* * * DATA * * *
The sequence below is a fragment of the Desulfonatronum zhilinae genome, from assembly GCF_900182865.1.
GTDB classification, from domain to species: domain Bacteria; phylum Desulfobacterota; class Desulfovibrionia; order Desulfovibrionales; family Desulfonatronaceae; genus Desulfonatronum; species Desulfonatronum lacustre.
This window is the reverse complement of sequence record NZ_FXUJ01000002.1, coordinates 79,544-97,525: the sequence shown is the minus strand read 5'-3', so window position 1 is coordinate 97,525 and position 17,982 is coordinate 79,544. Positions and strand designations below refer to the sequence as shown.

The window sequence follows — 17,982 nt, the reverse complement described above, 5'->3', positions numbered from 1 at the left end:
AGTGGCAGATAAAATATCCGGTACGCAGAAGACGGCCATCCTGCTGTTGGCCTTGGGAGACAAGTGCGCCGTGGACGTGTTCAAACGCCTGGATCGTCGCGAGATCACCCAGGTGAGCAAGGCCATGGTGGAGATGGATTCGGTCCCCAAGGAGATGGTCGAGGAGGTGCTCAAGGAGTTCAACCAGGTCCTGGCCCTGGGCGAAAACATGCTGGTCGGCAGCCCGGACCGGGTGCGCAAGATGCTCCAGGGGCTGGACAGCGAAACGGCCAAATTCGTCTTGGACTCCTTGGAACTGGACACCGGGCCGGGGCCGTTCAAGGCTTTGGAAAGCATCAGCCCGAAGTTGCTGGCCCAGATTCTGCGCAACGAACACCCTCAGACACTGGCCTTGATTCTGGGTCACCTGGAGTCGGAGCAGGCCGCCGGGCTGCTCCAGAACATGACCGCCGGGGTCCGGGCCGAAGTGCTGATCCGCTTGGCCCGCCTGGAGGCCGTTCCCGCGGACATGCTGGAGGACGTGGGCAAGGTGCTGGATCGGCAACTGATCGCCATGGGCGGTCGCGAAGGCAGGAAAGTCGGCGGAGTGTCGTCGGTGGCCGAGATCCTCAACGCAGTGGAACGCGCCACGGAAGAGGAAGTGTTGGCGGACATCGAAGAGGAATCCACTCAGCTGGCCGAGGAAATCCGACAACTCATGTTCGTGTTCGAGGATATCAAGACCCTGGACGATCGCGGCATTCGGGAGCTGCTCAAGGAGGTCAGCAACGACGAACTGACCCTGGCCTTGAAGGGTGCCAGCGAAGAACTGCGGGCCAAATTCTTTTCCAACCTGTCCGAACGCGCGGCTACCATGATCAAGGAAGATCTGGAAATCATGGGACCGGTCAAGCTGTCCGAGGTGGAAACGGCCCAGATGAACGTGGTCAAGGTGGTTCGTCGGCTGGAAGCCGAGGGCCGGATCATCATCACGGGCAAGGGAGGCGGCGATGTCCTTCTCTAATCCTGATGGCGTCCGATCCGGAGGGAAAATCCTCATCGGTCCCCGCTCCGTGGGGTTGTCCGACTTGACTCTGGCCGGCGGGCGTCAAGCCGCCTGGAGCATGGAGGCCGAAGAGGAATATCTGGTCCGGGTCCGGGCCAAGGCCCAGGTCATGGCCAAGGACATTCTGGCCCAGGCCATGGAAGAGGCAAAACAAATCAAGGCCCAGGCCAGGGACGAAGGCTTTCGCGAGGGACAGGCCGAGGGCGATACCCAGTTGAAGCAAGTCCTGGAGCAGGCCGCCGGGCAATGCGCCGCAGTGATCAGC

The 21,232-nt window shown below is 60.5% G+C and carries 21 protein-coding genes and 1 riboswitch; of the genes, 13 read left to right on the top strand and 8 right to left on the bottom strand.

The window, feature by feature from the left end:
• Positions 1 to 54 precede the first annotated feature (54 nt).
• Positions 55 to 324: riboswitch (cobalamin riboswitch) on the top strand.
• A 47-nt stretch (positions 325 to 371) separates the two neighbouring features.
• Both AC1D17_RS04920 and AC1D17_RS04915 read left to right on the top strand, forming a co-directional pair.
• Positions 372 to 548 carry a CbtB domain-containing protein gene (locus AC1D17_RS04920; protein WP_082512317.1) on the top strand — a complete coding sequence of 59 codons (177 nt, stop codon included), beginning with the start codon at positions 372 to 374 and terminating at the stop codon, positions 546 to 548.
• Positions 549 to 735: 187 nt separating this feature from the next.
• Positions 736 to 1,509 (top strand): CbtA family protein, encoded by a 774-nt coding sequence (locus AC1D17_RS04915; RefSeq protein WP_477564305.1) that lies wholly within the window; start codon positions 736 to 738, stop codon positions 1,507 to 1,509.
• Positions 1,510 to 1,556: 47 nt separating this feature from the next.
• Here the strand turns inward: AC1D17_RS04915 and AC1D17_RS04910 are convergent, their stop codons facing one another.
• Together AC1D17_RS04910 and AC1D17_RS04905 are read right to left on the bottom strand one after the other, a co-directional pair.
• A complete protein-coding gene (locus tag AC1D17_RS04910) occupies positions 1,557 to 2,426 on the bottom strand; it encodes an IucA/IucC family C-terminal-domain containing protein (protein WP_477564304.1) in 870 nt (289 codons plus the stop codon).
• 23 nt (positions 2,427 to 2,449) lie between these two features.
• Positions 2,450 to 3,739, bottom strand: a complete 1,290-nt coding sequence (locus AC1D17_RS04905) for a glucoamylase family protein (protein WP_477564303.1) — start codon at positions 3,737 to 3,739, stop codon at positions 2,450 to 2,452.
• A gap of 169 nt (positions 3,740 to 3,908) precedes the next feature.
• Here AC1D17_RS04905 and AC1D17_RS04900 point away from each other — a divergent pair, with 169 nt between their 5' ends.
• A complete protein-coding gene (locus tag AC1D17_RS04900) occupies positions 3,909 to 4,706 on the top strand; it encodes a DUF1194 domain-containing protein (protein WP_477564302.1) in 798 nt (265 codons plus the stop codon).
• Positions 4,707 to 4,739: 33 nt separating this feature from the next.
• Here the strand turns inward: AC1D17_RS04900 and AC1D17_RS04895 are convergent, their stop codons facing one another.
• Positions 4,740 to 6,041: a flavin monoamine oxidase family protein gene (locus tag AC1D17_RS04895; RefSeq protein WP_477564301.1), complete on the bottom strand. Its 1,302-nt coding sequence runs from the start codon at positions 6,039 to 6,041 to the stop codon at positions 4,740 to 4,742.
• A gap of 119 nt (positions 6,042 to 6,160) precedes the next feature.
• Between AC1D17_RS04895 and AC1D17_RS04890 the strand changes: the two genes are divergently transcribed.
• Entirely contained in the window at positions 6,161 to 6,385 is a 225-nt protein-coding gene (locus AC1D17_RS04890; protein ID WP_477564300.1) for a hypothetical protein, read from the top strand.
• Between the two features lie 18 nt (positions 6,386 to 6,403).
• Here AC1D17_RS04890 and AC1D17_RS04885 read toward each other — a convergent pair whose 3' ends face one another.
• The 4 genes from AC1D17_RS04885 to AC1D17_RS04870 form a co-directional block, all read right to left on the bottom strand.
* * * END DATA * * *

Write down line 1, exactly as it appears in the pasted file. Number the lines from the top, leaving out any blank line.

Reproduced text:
The sequence below is a fragment of the Desulfonatronum zhilinae genome, from assembly GCF_900182865.1.